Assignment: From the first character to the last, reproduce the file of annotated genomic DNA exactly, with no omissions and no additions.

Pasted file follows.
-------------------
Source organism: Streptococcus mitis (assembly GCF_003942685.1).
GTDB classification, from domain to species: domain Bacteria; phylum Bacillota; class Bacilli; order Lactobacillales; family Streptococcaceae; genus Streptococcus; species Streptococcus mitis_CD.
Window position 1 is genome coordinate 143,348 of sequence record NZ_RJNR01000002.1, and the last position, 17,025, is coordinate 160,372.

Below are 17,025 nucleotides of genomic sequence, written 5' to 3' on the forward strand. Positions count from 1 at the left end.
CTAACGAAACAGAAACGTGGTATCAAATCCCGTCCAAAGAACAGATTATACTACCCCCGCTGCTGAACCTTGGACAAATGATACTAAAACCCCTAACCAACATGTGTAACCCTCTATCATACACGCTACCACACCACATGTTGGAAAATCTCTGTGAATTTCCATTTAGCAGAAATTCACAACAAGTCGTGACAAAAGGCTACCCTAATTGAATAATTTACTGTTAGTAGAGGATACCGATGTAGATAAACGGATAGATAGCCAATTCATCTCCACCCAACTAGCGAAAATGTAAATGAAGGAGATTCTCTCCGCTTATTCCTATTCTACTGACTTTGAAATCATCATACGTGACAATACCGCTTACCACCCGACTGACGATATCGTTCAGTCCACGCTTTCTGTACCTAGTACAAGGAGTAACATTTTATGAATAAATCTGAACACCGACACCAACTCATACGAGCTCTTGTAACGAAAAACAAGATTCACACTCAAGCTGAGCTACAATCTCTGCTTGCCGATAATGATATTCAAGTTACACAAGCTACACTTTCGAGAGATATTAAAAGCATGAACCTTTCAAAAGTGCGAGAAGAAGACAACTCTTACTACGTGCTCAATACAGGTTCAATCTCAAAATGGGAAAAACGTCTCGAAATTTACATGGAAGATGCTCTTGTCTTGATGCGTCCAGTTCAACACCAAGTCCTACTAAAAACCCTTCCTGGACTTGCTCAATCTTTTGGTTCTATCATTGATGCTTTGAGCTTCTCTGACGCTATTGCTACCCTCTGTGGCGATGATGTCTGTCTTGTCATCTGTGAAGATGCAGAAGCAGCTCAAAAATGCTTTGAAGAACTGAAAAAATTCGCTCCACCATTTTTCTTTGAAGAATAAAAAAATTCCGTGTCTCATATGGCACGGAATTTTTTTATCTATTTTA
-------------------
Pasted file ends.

Source organism: Streptococcus mitis (assembly GCF_003942685.1).
GTDB classification, from domain to species: domain Bacteria; phylum Bacillota; class Bacilli; order Lactobacillales; family Streptococcaceae; genus Streptococcus; species Streptococcus mitis_CD.
Window position 1 is genome coordinate 143,348 of sequence record NZ_RJNR01000002.1, and the last position, 17,025, is coordinate 160,372.

Below are 17,025 nucleotides of genomic sequence, written 5' to 3' on the forward strand. Positions count from 1 at the left end.
CTAACGAAACAGAAACGTGGTATCAAATCCCGTCCAAAGAACAGATTATACTACCCCCGCTGCTGAACCTTGGACAAATGATACTAAAACCCCTAACCAACATGTGTAACCCTCTATCATACACGCTACCACACCACATGTTGGAAAATCTCTGTGAATTTCCATTTAGCAGAAATTCACAACAAGTCGTGACAAAAGGCTACCCTAATTGAATAATTTACTGTTAGTAGAGGATACCGATGTAGATAAACGGATAGATAGCCAATTCATCTCCACCCAACTAGCGAAAATGTAAATGAAGGAGATTCTCTCCGCTTATTCCTATTCTACTGACTTTGAAATCATCATACGTGACAATACCGCTTACCACCCGACTGACGATATCGTTCAGTCCACGCTTTCTGTACCTAGTACAAGGAGTAACATTTTATGAATAAATCTGAACACCGACACCAACTCATACGAGCTCTTGTAACGAAAAACAAGATTCACACTCAAGCTGAGCTACAATCTCTGCTTGCCGATAATGATATTCAAGTTACACAAGCTACACTTTCGAGAGATATTAAAAGCATGAACCTTTCAAAAGTGCGAGAAGAAGACAACTCTTACTACGTGCTCAATACAGGTTCAATCTCAAAATGGGAAAAACGTCTCGAAATTTACATGGAAGATGCTCTTGTCTTGATGCGTCCAGTTCAACACCAAGTCCTACTAAAAACCCTTCCTGGACTTGCTCAATCTTTTGGTTCTATCATTGATGCTTTGAGCTTCTCTGACGCTATTGCTACCCTCTGTGGCGATGATGTCTGTCTTGTCATCTGTGAAGATGCAGAAGCAGCTCAAAAATGCTTTGAAGAACTGAAAAAATTCGCTCCACCATTTTTCTTTGAAGAATAAAAAAATTCCGTGTCTCATATGGCACGGAATTTTTTTATCTATTTTA